Erectile dysfunction (failure of genital response; impotence)
Essential information for patient and partner
Erectile dysfunction is the persistent or recurrent inability to attain or maintain an adequate erection. It is often a temporary response to stress or loss of confidence and responds to psychosexual treatment, especially if morning erections occur. It is frequently associated with sexual anxiety, fear of failure, concerns about sexual performance, and a decreased subjective sense of sexual excitement and pleasure. It may also be caused by physical factors (problems with the blood vessels or nerves) or by medication.
General management and advice to patient and partner (ref 213)
Advise patient and partner to refrain from attempting intercourse for several weeks. Encourage them to practise pleasurable physical contact without intercourse during that time, commencing with non-genital touching and moving through mutual genital stimulation to a gradual return to full intercourse at the end of that period. Partners must take it in turns to be active and passive in terms of touching, and to initiate/go second ('sensate focus' therapy).
Progression along this continuum should be guided by the return of consistent, reliable erections. A book containing self-help exercises (see Resources for patients and families) might be helpful. Inform patient and partner of the possibilities of physical treatment by penile rings, vacuum devices, intracavernosal injections and medication.
- Oral: sildenafil 50-100 mg taken on an empty stomach 40-60 min before intercourse enhances erections in 80% of patients, whether the cause is psychogenic or neurological (ref 214). Beware danger of interaction with cardiac nitrates (BNF section 7.4.5).
- Recent developments include two new phosphodiesterase type 5 inhibitors: tadalafil and vardenafil; both have fewer ocular side-effects than sildenafil (ref 215).
- Intraurethral: MUSE (prostaglandin E1) 125-1000 mg inserted 10 min before intercourse produces erections in 40-50% of patients (ref 216) (BNF section 7.4.5).
- Intracavernosal: prostaglandin E1 5-20 mg injected 10 min before intercourse produces erections in 80-90% of patients,(ref 217) but long-term acceptability is low.
These medications are less effective in predominantly vasculogenic cases. See current NHS Executive guidelines for prescription of the above, either privately or on the NHS.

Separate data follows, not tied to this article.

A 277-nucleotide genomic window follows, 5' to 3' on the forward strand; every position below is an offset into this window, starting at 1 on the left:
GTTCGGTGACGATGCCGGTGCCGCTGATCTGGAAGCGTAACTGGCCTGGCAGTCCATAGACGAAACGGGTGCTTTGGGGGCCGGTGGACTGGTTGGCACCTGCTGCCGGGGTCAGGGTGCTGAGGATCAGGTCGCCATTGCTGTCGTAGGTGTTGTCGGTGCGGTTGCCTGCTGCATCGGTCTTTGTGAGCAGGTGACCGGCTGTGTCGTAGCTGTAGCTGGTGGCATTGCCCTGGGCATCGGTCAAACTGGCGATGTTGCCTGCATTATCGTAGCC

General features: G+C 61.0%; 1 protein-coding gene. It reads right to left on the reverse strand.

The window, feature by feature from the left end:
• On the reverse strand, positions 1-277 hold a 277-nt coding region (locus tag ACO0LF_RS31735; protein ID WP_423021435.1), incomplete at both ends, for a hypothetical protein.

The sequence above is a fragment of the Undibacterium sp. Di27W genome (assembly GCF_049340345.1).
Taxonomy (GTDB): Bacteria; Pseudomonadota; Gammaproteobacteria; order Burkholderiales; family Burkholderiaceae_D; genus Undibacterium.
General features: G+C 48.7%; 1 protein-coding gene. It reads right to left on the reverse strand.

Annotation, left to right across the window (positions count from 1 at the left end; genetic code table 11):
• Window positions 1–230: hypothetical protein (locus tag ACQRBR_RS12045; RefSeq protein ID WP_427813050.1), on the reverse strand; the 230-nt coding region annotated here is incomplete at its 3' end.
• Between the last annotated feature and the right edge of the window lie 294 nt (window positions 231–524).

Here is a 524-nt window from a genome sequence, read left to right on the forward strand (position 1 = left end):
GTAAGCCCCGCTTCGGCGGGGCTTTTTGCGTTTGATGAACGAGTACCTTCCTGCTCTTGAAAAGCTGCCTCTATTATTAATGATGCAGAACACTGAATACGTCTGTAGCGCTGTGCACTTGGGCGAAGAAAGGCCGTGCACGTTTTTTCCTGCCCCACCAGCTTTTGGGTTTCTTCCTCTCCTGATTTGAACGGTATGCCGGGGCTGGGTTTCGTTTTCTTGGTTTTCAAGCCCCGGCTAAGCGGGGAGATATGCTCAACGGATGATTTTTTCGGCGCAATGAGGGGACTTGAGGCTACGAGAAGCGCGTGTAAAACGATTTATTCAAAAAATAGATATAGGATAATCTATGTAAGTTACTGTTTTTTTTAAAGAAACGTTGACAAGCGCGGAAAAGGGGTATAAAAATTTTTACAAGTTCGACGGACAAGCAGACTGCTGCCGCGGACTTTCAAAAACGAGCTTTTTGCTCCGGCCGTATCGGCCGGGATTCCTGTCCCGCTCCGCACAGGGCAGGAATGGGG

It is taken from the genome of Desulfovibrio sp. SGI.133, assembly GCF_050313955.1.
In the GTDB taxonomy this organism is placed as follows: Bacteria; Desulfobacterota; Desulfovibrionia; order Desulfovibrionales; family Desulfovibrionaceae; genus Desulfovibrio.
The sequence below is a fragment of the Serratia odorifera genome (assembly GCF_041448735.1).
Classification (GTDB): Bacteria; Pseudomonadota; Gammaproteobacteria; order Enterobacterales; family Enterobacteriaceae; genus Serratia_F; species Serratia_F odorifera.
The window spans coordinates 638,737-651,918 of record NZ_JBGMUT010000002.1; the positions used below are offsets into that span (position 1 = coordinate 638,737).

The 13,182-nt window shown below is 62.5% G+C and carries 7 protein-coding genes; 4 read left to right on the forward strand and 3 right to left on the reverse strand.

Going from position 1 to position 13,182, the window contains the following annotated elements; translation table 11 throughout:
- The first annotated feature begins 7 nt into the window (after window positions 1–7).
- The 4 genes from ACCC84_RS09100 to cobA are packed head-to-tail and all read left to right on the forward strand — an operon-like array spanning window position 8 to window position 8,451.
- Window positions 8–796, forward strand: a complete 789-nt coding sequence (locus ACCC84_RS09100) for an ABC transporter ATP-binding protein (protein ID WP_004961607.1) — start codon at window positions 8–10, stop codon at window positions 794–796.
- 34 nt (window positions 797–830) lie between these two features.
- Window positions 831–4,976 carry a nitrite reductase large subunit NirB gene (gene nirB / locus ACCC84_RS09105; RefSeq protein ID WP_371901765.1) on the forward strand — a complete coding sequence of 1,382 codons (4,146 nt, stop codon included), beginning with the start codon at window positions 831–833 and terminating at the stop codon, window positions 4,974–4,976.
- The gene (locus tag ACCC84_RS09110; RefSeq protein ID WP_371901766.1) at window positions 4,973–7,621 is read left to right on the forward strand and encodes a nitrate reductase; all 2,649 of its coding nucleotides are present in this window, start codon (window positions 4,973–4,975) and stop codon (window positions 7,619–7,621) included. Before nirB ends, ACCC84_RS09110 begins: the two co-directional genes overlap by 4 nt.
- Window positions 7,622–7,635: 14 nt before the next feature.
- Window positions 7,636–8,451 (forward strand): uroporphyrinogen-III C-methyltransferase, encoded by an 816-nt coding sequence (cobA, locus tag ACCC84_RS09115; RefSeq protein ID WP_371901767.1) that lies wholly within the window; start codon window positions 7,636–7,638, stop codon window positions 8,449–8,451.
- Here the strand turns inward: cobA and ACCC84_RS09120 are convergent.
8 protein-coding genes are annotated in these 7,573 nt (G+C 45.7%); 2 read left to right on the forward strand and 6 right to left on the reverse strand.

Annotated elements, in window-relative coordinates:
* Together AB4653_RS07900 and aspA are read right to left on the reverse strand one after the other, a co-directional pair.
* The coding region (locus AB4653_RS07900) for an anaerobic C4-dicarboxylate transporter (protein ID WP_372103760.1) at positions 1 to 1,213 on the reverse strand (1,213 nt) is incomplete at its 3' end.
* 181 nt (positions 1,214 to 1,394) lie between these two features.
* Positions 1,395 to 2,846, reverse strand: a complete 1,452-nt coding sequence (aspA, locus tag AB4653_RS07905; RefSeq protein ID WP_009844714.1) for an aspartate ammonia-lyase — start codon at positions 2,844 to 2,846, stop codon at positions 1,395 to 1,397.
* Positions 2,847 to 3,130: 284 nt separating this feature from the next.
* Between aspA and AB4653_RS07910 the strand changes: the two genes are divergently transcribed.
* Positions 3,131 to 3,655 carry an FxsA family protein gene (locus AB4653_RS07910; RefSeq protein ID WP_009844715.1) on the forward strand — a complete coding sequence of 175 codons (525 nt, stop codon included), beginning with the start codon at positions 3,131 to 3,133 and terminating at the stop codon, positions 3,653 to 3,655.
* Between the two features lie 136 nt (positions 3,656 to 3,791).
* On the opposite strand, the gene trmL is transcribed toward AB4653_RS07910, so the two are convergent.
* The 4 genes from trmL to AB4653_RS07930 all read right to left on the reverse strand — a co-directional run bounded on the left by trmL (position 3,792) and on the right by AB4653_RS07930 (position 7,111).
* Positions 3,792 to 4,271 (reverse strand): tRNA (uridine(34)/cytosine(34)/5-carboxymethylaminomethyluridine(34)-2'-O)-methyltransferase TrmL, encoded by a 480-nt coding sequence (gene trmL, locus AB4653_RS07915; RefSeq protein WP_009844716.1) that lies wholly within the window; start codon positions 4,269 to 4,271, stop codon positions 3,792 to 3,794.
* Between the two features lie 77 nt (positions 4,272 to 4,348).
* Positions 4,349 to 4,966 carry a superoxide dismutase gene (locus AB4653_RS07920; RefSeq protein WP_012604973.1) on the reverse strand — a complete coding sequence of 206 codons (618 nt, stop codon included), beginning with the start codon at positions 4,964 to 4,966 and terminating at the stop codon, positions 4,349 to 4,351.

213 Ralph D, McNicholas T; for the Erectile Dysfunction Alliance. UK Management Guidelines for Erectile Dysfunction. Br Med J 2000, 321: 499-503.
214a Montorsi F, Salonia A, Deho F et al. Pharmacological management of erectile dysfunction. Br J Urol Int 2003, 91(5): 446-454. (CI)
214b Vitezic D, Pelcic-Mrsic J. Erectile dysfunction: oral pharmacotherapy options. Int J Clin Pharmacol Ther 2002, 40(9): 393-403. (AI)
214c Werneke U, Crowe M. Review of patients with erectile dysfunction attending the Maudsley Psychosexual Clinic in 1999: the impact of sildenafil. Sex Relation Ther 2002, 17(4): 171-185. (CIV) Sildenafil has a very satisfactory efficacy/safety profile in all patient categories.
214d A Cochrane Review will be available soon. Fink H, Wilt T, MacDonald R et al. Sildenafil for erectile dysfunction (Protocol for a Cochrane Review). In: The Cochrane Library, Issue 4, 2003. Oxford: Update Software.
215a Kuan J, Brock G. Selective phosphodiesterase type 5 inhibition using Tadalafil for the treatment of erectile dysfunction. Expert Opin Invest Drugs 2002, 11(11): 1605-1613. (AI) This is a review. Tadalafil is likely to play an important role in the management of erectile dysfunction across a broad spectrum of aetiologies, once past the ongoing regulatory review process. Side-effects are generally mild to moderate.
215b A Cochrane Review will be available soon. Urciuoli R, Cantisani TA, Carlini M et al. Prostaglandin E1 for treatment of erectile dysfunction (Protocol for a Cochrane Review). In: The Cochrane Library, Issue 4, 2003. Oxford: Update Software.
216 Padma-Natham H, Hellstrom WJG, Kaiser RE et al. Treatment of men with erectile dysfunction with transurethral alprostadil. N Engl J Med 1997, 336: 1-7. (AII)
217 Linet OI, Ogrine FG. Efficacy and safety of intracavernosal alprostadil in men with erectile dysfunction. N Engl J Med 1996, 334: 873-877. (AII)
Last edited: 26/1/2004
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